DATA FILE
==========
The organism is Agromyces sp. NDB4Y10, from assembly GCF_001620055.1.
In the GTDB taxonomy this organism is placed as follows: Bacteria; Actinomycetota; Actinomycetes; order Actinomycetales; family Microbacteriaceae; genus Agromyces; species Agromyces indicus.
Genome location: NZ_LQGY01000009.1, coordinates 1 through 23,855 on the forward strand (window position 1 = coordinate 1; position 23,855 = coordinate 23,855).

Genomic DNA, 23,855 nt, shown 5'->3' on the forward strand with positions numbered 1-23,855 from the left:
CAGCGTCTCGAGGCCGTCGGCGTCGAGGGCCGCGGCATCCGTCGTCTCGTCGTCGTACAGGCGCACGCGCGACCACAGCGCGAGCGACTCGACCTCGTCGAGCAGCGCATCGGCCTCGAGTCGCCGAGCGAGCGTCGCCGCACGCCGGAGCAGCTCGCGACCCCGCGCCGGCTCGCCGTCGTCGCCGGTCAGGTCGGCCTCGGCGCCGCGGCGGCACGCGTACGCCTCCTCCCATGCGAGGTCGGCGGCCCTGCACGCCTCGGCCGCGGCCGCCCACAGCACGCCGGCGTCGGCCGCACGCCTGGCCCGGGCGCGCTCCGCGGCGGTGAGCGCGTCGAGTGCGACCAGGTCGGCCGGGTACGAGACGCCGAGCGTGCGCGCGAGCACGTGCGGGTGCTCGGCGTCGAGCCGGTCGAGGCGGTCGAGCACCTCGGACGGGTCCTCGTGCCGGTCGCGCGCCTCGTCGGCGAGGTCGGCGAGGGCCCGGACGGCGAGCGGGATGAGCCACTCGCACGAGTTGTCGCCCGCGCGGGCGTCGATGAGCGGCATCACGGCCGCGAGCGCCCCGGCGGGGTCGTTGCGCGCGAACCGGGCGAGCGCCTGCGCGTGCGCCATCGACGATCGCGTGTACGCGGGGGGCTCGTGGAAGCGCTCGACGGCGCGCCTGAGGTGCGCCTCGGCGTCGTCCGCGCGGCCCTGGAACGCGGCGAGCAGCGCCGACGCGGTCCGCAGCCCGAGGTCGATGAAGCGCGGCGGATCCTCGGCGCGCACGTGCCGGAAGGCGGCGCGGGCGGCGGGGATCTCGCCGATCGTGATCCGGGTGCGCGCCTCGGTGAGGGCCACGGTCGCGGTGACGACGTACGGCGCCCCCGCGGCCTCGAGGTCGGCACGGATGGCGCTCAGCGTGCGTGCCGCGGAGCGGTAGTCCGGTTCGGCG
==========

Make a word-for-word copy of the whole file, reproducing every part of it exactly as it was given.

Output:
The organism is Agromyces sp. NDB4Y10, from assembly GCF_001620055.1.
In the GTDB taxonomy this organism is placed as follows: Bacteria; Actinomycetota; Actinomycetes; order Actinomycetales; family Microbacteriaceae; genus Agromyces; species Agromyces indicus.
Genome location: NZ_LQGY01000009.1, coordinates 1 through 23,855 on the forward strand (window position 1 = coordinate 1; position 23,855 = coordinate 23,855).

Genomic DNA, 23,855 nt, shown 5'->3' on the forward strand with positions numbered 1-23,855 from the left:
CAGCGTCTCGAGGCCGTCGGCGTCGAGGGCCGCGGCATCCGTCGTCTCGTCGTCGTACAGGCGCACGCGCGACCACAGCGCGAGCGACTCGACCTCGTCGAGCAGCGCATCGGCCTCGAGTCGCCGAGCGAGCGTCGCCGCACGCCGGAGCAGCTCGCGACCCCGCGCCGGCTCGCCGTCGTCGCCGGTCAGGTCGGCCTCGGCGCCGCGGCGGCACGCGTACGCCTCCTCCCATGCGAGGTCGGCGGCCCTGCACGCCTCGGCCGCGGCCGCCCACAGCACGCCGGCGTCGGCCGCACGCCTGGCCCGGGCGCGCTCCGCGGCGGTGAGCGCGTCGAGTGCGACCAGGTCGGCCGGGTACGAGACGCCGAGCGTGCGCGCGAGCACGTGCGGGTGCTCGGCGTCGAGCCGGTCGAGGCGGTCGAGCACCTCGGACGGGTCCTCGTGCCGGTCGCGCGCCTCGTCGGCGAGGTCGGCGAGGGCCCGGACGGCGAGCGGGATGAGCCACTCGCACGAGTTGTCGCCCGCGCGGGCGTCGATGAGCGGCATCACGGCCGCGAGCGCCCCGGCGGGGTCGTTGCGCGCGAACCGGGCGAGCGCCTGCGCGTGCGCCATCGACGATCGCGTGTACGCGGGGGGCTCGTGGAAGCGCTCGACGGCGCGCCTGAGGTGCGCCTCGGCGTCGTCCGCGCGGCCCTGGAACGCGGCGAGCAGCGCCGACGCGGTCCGCAGCCCGAGGTCGATGAAGCGCGGCGGATCCTCGGCGCGCACGTGCCGGAAGGCGGCGCGGGCGGCGGGGATCTCGCCGATCGTGATCCGGGTGCGCGCCTCGGTGAGGGCCACGGTCGCGGTGACGACGTACGGCGCCCCCGCGGCCTCGAGGTCGGCACGGATGGCGCTCAGCGTGCGTGCCGCGGAGCGGTAGTCCGGTTCGGCG